Studies suggest that participation in the Supplemental Nutrition Assistance Program (SNAP)—the largest federal nutrition assistance program in the U.S.—may be associated with suboptimal dietary patterns among adults, but these associations have not been extensively examined among children. This paper discusses the results of a study that examined the overall dietary quality among a national sample of lower-income children and whether differences were present by SNAP participation in overweight and obesity status; consumption of foods and nutrients; and overall dietary quality. Findings from the study suggest that SNAP participation was not associated with a higher rate of childhood overweight or obesity, but the diets of all lower-income children are far from meeting national dietary recommendations.
Associations of Food Stamp Participation with Dietary Quality and Obesity in Children
SNAP to Health: Analysis of the National Health and Nutrition Examination Surveys (NHANES) to Assess the Nutrition of Youth, Ages 4-19, Participating in SNAP
Given the significant reach and service the Supplemental Nutrition Assistance Program (SNAP) food assistance program has for lower-income populations most vulnerable to food insecurity and poor nutrition, there is an urgent need to obtain data about the nutrition of children who participate in SNAP to determine what foods are being … More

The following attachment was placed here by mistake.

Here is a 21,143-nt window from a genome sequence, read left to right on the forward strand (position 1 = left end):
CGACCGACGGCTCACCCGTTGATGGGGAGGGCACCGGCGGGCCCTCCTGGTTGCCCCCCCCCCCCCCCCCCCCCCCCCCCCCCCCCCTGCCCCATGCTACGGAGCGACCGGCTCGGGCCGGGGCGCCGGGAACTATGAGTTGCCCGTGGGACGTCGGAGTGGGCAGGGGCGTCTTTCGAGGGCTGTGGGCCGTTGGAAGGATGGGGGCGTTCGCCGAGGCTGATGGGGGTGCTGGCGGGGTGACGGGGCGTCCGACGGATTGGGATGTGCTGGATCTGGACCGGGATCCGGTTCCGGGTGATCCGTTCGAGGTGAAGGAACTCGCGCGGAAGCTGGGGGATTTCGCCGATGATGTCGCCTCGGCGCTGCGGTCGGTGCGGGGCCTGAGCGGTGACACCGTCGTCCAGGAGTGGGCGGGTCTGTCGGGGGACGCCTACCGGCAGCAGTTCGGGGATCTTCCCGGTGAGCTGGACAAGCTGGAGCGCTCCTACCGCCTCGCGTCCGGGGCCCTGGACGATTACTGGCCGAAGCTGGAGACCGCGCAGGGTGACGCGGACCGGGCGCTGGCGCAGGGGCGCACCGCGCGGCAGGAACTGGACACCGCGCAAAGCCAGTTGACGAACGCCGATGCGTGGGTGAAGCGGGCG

Evaluation of the USDA FINI Program Finds Benefits for Consumers, Farmers and Retailers, and Local Economies
In December 2018, Congress passed a new farm bill which included a reauthorization of the U.S. Department of Agriculture’s (USDA) Food Insecurity Nutrition Incentive (FINI) Grant Program. This brief summarizes the findings of a recent qualitative evaluation of FINI, which concludes that the program has benefits for consumers, farmers and … More
Promoting Responsive Bottle-Feeding Practices Among Women, Infants, and Children (WIC) Mothers to Reduce Infants’ Rapid Weight Gain and Obesity
Bottle-fed infants are at significantly greater risk for overfeeding and rapid weight gain (RWG), yet few studies focus on promoting healthy feeding practices for bottle-feeding caregivers. Bottle-feeding caregivers receive little support related to learning appropriate bottle-feeding practices, and this problem is pronounced in low-income, minority populations at higher risk for … More